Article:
Out in the wide world of commercial travel, cruising is enjoying a revival. Buoyed by the new wave of gigantic, luxurious vessels carrying up to 5000 passengers for as little a two hundred dollars per day, the allure is understandable.
In Australia, cruise passenger numbers have tripled in less than ten years. In 2009, around 350,000 travelled on a cruise ship. In 2002, it was 116,308. All sectors and geographic areas are enjoying growth including river cruising, adventure cruising and boutique products.
“It’s a thrill to see Papua New Guinea really hitting its straps as a cruise destination now,” says Tony Briggs of Coral Princess Cruises, “and our projections for New Zealand are also exciting thanks to some new strategic marketing.”
Overseas in the US and Europe, things were certainly gloomier and the big lines, replete with sparkling new vessels and empty cabins, discounted like never before to counter the GFC blues. Our own operators also felt the loss of inbound passengers, but that hasn’t stopped the likes of Orion Expeditions from doubling their fleet and itineraries.
But is all this exciting expansion good for tourism in emerging and fragile destinations? Many of us recall the experience of going ashore from a big ship in Fiji in the 1980s and ‘90s. Merchants, touts and traders out in force, extracting every penny from the tourists. Beads, shells and the dreaded carved wooden knives now decorate mantelpieces from Bondi to Birdsville.
Since the early ‘90s, adventure and expedition cruising has been on a steady upward curve. Small ships, ice class vessels, river steamers and boutique cruisers have carried inquisitive soft adventurers to remote tropical islands and chilly polar regions in search of enrichment and excitement. Small numbers, little or no infrastructure and strict environmental protocols mean an experience in contrast to those aboard their bigger brethren.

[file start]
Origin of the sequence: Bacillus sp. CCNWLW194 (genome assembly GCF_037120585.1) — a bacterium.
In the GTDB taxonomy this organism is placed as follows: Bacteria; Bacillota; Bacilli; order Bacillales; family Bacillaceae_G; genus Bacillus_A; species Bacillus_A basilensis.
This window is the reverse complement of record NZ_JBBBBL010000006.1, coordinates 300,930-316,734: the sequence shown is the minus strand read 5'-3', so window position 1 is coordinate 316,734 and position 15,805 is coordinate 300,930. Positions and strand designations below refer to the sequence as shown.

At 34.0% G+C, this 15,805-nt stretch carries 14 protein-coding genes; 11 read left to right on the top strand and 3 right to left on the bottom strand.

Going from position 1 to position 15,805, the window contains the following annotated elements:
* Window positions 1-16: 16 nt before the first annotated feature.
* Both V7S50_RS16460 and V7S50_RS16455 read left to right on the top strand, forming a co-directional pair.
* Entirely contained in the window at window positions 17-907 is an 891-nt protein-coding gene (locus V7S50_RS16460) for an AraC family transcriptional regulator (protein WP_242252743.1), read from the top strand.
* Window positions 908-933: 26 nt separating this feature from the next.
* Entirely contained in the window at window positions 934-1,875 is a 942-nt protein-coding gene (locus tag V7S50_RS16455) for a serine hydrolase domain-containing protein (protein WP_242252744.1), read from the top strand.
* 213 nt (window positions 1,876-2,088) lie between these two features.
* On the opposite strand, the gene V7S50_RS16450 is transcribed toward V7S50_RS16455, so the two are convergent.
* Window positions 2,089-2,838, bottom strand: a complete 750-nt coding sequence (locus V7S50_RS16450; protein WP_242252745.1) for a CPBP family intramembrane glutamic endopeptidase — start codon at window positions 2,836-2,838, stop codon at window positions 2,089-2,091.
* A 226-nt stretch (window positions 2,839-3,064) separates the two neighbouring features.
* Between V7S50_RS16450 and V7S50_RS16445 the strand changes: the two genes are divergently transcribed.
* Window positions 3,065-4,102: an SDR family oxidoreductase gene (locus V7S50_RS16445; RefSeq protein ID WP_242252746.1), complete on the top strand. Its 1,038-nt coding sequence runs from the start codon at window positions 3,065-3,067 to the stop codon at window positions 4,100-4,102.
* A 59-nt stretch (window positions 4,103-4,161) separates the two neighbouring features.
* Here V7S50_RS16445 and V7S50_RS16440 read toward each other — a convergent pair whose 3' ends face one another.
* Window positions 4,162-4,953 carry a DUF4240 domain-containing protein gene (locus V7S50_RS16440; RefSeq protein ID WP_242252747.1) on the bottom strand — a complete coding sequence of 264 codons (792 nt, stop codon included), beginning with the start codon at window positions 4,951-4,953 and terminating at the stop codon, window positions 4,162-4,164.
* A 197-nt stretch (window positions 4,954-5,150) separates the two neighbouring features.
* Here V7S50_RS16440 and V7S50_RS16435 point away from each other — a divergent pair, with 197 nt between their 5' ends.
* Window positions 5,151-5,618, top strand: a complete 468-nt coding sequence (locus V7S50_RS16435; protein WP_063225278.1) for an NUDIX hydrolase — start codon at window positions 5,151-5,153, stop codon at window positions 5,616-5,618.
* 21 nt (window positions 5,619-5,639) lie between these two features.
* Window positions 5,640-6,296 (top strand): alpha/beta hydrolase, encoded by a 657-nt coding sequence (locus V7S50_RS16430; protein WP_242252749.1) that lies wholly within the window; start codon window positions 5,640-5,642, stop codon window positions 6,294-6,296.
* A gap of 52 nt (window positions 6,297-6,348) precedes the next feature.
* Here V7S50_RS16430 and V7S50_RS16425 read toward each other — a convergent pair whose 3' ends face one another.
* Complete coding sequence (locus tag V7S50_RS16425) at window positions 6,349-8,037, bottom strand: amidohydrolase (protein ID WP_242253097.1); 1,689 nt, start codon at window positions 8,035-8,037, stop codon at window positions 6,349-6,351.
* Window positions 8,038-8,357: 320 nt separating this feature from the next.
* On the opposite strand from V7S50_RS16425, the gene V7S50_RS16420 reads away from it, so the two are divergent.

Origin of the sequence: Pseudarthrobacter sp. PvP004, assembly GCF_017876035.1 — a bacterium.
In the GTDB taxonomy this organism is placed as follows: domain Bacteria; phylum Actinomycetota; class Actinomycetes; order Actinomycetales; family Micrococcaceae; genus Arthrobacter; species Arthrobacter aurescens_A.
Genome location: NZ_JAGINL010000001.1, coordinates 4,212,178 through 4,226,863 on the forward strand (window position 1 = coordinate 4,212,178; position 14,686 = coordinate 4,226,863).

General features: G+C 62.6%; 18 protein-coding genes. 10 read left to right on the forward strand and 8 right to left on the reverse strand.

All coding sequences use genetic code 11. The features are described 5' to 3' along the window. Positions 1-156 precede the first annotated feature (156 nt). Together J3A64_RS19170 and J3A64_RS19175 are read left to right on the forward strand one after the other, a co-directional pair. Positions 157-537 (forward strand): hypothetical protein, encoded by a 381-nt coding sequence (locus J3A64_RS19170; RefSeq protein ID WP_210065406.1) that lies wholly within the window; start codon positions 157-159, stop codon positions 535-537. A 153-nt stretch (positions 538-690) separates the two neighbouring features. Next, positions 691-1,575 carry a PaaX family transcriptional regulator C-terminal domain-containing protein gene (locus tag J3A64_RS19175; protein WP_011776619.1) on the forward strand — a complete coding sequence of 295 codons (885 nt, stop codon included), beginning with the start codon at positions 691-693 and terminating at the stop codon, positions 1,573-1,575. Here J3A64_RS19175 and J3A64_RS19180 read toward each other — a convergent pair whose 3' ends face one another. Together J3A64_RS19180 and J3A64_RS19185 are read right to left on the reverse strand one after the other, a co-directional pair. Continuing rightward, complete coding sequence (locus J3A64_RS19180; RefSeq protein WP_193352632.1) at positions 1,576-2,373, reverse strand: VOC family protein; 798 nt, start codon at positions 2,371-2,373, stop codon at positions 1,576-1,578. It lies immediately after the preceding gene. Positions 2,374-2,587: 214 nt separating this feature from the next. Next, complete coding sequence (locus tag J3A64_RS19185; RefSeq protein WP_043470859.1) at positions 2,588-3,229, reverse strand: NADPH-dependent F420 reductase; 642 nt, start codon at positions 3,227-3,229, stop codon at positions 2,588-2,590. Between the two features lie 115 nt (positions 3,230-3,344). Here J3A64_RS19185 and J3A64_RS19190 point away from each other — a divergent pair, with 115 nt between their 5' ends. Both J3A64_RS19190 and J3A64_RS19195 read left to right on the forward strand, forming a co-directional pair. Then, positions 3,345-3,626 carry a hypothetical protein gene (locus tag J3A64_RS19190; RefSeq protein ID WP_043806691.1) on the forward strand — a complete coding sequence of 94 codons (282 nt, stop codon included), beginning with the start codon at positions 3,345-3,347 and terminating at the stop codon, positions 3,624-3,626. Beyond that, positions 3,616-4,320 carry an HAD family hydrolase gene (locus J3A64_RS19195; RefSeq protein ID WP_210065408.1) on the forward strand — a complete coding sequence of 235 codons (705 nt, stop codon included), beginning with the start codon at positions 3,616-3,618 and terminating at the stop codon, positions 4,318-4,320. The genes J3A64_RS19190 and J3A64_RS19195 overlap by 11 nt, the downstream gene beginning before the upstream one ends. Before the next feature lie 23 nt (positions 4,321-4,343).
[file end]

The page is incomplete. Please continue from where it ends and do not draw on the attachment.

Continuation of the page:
Recent attention to climate change and environmental degradation has accelerated a certain urgency among thinking travellers to see our rapidly changing planet. Some scientists predict our children will see a complete disappearance of the polar ice cap in their lifetime.
Expedition and adventure cruising in low impact vessels, carrying small passenger numbers (often 100 or less) to destinations with little or no tourism infrastructure is quite possibly one of the purest forms of ecotourism.
While icebergs and penguin colonies often come to mind when thinking of expedition cruising, destinations much closer to home can yield the same ‘other world’ experience. Papua New Guinea, Solomon Islands, Vanuatu, New Zealand, Indonesia and our own remote Kimberley coast and Great Barrier Reef transport travellers to a world much like that encountered by 18th and 19th century explorers.
The increased demand for adventure cruise itineraries can be viewed as a positive indicator among the travelling public. A growing awareness of our fragile planet and its disappearing cultures and wildlife urges more and more conscientious tourists to venture out in search of the “experiential and transformational” promised by adventure marketers.
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